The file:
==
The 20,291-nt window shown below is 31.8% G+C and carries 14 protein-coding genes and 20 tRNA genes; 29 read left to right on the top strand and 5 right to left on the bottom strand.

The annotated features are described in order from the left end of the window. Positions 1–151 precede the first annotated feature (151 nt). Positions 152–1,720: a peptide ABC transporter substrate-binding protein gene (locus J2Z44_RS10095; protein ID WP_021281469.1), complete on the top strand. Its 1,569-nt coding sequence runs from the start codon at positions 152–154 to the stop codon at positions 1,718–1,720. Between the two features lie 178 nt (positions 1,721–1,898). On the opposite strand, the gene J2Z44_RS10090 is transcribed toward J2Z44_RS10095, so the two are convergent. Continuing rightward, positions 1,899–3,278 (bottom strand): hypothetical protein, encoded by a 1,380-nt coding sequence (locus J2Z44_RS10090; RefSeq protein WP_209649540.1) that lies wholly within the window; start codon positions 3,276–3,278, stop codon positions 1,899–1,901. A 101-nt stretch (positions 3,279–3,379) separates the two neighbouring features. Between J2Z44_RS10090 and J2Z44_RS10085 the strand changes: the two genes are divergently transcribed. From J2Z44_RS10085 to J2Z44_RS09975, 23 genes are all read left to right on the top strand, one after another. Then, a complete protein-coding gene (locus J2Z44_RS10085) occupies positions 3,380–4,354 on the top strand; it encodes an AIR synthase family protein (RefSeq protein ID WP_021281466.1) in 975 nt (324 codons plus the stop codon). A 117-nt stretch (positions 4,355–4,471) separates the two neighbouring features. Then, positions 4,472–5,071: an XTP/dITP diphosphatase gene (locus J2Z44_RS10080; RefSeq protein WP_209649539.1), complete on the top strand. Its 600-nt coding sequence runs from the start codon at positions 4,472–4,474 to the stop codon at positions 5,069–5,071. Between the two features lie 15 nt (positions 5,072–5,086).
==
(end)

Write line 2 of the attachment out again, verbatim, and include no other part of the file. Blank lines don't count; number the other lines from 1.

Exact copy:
The annotated features are described in order from the left end of the window. Positions 1–151 precede the first annotated feature (151 nt). Positions 152–1,720: a peptide ABC transporter substrate-binding protein gene (locus J2Z44_RS10095; protein ID WP_021281469.1), complete on the top strand. Its 1,569-nt coding sequence runs from the start codon at positions 152–154 to the stop codon at positions 1,718–1,720. Between the two features lie 178 nt (positions 1,721–1,898). On the opposite strand, the gene J2Z44_RS10090 is transcribed toward J2Z44_RS10095, so the two are convergent. Continuing rightward, positions 1,899–3,278 (bottom strand): hypothetical protein, encoded by a 1,380-nt coding sequence (locus J2Z44_RS10090; RefSeq protein WP_209649540.1) that lies wholly within the window; start codon positions 3,276–3,278, stop codon positions 1,899–1,901. A 101-nt stretch (positions 3,279–3,379) separates the two neighbouring features. Between J2Z44_RS10090 and J2Z44_RS10085 the strand changes: the two genes are divergently transcribed. From J2Z44_RS10085 to J2Z44_RS09975, 23 genes are all read left to right on the top strand, one after another. Then, a complete protein-coding gene (locus J2Z44_RS10085) occupies positions 3,380–4,354 on the top strand; it encodes an AIR synthase family protein (RefSeq protein ID WP_021281466.1) in 975 nt (324 codons plus the stop codon). A 117-nt stretch (positions 4,355–4,471) separates the two neighbouring features. Then, positions 4,472–5,071: an XTP/dITP diphosphatase gene (locus J2Z44_RS10080; RefSeq protein WP_209649539.1), complete on the top strand. Its 600-nt coding sequence runs from the start codon at positions 4,472–4,474 to the stop codon at positions 5,069–5,071. Between the two features lie 15 nt (positions 5,072–5,086).